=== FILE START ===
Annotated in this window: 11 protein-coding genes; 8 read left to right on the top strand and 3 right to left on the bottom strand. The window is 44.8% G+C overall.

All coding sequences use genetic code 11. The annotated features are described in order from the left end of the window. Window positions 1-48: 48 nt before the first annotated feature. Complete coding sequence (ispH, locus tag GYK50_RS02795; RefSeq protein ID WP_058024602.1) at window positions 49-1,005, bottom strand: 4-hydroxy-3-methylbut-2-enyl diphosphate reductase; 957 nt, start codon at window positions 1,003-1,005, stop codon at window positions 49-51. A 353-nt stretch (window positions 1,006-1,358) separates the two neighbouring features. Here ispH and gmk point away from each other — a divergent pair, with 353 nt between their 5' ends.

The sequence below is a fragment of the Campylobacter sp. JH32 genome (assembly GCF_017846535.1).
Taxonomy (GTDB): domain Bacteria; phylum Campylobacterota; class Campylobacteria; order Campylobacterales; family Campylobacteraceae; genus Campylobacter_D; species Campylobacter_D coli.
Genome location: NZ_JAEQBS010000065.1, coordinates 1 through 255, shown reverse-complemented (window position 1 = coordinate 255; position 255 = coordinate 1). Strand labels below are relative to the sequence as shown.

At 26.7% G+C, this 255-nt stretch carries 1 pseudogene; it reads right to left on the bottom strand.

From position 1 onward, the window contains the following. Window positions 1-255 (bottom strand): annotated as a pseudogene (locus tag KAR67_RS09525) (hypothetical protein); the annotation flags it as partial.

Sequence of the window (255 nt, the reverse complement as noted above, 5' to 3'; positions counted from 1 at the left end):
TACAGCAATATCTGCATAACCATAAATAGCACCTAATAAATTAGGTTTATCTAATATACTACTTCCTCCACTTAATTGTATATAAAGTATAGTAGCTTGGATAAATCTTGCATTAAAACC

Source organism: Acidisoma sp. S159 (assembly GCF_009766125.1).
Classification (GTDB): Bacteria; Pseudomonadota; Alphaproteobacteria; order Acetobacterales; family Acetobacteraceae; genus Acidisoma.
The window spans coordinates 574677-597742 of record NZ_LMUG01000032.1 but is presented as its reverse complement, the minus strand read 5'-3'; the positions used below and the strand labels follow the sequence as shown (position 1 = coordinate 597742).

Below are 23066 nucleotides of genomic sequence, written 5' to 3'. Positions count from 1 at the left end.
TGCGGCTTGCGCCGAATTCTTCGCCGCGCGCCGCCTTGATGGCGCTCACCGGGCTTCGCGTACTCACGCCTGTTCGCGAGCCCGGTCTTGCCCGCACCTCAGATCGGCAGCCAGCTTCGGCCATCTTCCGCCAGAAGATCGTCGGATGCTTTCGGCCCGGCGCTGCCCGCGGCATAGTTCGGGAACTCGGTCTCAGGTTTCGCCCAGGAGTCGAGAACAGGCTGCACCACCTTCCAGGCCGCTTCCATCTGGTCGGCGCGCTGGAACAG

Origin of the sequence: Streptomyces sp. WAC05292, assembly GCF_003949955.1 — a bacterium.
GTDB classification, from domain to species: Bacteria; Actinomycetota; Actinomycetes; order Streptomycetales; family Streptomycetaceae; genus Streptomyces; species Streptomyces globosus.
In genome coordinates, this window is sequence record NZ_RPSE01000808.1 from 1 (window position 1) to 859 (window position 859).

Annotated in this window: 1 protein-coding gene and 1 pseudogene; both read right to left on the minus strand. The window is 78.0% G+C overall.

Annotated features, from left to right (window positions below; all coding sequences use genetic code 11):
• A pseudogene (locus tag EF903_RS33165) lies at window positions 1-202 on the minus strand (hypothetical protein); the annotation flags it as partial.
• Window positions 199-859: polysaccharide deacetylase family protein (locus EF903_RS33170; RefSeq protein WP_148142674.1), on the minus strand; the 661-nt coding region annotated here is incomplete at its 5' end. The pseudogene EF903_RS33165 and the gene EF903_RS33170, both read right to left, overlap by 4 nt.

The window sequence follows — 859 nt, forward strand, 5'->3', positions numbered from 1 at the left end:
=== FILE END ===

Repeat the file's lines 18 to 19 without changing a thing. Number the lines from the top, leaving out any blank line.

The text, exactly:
Annotated in this window: 1 protein-coding gene and 1 pseudogene; both read right to left on the minus strand. The window is 78.0% G+C overall.

Annotated features, from left to right (window positions below; all coding sequences use genetic code 11):